Recap of Part 2
After visiting Ella, Lucy stops to talk to Jake and retrieve her mother’s comb. Then Aunt May shows up and accuses her of lying and sneaking off to meet Jake.
Lucy continues with what happens next:
I looked at Jake. I wanted to ask him for Ma’s comb, but I was afraid Aunt May would throw it away. I’d have to come back. This time I would sneak. I needed that keepsake from my mother, and Aunt May wasn’t going to keep me from having it.
She nudged my shoulder and ordered, “Move.”
I gritted my teeth. I was not an animal, but I would obey, at least for now.
We hurried down the street toward home, Aunt May scolding me all the way. “If you want a comfortable home, you’ll have to do better than a stable boy with no property of his own. Being seen with him will dim your chances of making a marriage to a man of means. Keep your distance. I didn’t take you under my roof to have you disgrace yourself like your mother disgraced our family.”
There it was. Ma had disgraced our family by falling for a fur trader passing through and ending up unmarried and carrying his child. When he had disappeared, Grandfather had hastened to find her a husband. That’s how she ended up married to Pa.
When we got to Aunt May’s, I stopped at the garden and gathered greens for our evening meal. Beef had been simmering in a pot for some hours. I added potatoes and onions and went about mixing dough for biscuits. All the while, I was thinking about sneaking out tonight and meeting Jake. I wanted Ma’s comb.
Supper over, Molly, our Irish housekeeper, cleared the dishes and cleaned the kitchen before going home. I went to my room on the second floor and looked out the window. Getting out of the house without being seen wouldn’t be easy. I had to pass by my aunt and uncle’s bedroom to get to the stairway. But the house was well-built. There were no creaky steps. I simply must wait until they were asleep. But that would be after ten o’clock.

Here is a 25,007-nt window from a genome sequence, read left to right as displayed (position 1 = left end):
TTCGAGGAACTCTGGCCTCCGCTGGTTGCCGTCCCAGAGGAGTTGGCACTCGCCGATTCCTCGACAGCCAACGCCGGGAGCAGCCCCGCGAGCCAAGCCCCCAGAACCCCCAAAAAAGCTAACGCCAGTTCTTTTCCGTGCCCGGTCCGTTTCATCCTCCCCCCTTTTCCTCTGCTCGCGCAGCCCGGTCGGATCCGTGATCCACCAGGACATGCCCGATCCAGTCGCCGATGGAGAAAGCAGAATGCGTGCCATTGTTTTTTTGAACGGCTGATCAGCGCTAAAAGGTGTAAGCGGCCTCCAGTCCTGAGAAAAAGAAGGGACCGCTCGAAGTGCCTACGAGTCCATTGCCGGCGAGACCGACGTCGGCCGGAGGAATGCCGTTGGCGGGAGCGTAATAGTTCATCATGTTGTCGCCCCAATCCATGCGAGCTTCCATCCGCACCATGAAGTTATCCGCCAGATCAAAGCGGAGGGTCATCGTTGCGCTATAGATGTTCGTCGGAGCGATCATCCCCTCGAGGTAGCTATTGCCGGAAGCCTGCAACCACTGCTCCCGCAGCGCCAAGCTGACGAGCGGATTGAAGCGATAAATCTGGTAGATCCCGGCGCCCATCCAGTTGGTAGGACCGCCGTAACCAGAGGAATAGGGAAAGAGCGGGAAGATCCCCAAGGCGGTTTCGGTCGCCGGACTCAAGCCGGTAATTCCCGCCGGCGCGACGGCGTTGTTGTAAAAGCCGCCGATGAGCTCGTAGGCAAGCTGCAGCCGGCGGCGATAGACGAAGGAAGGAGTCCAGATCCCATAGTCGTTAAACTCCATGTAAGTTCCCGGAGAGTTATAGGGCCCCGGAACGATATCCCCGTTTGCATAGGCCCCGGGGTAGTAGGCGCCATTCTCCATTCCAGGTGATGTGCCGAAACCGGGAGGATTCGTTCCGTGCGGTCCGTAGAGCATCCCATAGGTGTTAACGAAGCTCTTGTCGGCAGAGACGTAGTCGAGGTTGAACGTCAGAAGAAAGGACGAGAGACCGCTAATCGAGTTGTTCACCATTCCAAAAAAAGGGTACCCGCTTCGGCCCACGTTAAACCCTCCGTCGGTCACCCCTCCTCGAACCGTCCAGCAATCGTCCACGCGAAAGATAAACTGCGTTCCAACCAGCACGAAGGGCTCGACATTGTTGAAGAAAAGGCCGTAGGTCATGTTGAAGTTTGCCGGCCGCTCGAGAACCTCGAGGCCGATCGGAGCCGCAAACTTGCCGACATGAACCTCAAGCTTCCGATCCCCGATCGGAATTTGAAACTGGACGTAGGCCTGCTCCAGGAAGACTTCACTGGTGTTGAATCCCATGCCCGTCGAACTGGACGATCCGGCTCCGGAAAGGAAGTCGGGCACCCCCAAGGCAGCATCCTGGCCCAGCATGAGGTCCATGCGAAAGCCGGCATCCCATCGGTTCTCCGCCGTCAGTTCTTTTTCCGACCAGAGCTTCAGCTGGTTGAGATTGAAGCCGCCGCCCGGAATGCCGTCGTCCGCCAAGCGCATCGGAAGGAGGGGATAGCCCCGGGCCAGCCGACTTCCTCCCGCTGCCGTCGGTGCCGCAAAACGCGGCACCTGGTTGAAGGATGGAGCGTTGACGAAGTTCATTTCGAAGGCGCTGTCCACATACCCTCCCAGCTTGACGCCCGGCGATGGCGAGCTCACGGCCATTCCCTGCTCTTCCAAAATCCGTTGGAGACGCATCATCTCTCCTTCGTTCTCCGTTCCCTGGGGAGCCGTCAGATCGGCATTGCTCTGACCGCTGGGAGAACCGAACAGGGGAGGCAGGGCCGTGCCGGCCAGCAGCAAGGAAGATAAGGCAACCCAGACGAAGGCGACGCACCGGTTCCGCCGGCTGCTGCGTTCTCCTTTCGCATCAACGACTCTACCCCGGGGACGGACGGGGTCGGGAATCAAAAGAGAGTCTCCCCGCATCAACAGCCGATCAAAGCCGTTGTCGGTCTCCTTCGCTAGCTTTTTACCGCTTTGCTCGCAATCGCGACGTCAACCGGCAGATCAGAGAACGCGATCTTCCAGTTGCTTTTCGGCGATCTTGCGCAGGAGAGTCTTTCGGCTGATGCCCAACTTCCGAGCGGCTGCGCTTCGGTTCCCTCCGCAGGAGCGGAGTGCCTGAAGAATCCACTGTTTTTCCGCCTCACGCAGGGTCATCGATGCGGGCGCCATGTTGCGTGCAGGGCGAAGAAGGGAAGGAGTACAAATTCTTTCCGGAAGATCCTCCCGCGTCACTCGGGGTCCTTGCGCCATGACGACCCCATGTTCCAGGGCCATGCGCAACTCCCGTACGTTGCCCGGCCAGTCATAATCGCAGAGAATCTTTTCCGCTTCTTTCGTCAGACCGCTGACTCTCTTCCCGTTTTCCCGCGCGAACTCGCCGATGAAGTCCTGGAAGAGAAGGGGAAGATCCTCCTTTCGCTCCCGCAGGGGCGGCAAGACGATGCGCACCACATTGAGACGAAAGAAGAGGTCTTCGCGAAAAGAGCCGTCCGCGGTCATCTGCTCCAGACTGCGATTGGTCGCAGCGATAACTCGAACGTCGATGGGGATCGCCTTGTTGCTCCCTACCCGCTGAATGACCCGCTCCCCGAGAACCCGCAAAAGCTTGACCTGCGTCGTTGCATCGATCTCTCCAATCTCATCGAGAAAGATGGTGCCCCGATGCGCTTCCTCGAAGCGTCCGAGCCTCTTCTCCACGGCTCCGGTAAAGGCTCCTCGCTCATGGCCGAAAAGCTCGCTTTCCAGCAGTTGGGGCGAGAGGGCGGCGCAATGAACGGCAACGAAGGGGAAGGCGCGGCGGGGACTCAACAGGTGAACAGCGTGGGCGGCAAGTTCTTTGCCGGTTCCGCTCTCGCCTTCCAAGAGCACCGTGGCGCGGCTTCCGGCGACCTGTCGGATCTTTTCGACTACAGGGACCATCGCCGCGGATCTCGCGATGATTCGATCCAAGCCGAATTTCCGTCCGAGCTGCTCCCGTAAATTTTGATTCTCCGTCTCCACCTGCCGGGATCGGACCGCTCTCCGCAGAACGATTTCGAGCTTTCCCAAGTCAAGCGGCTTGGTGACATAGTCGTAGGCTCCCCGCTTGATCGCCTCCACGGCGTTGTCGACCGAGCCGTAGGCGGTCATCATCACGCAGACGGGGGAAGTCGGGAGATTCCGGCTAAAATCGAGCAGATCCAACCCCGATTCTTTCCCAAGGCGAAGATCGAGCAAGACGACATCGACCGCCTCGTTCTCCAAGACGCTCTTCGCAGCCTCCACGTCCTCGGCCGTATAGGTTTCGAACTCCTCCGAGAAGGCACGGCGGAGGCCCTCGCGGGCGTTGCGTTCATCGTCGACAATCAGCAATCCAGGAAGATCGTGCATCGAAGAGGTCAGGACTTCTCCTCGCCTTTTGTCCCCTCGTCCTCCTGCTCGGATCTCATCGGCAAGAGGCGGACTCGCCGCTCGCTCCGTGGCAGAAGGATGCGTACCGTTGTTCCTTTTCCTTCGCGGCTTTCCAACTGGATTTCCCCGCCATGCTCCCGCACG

I left my door open and settled in the window seat, a tray on my lap to hold pen and paper, using the time to write to Aunt Hannah. It was nine thirty when I heard the murmur of their voices as they came up the stairs. Aunt May looked in.
“Why aren’t you in bed? You are supposed to be helping me with refreshments for the church tea tomorrow.”
“I’ll be turning in soon. I’m finishing a letter.”
“Who are you writing too? Not that dreadful sister of yours, traipsing around the country in boy’s clothes.”
“No, I’m not writing to Delia. And she’s in New York City now with Aunt Gertrude.”
“Humph. I can’t imagine how Gertrude can show her face in society with Minerva’s bastard in her house.”
“I think they don’t tell people about Delia’s beginnings.” I pressed my lips together to keep from telling her what I really thought.
“So who is the letter to?”
“Well that’s a waste of time. She won’t arrive in New York for close to three weeks.”
“I know, but I want to tell her how my sisters are doing. Fill her in on our lives without her. She’ll want to know. I hope my letter is in her hands not long after she arrives.” Shaking her head, Aunt May continued to her room. I heard the door close. I left mine open. I didn’t want the turn of the knob or the closing of it to make a noise when I left.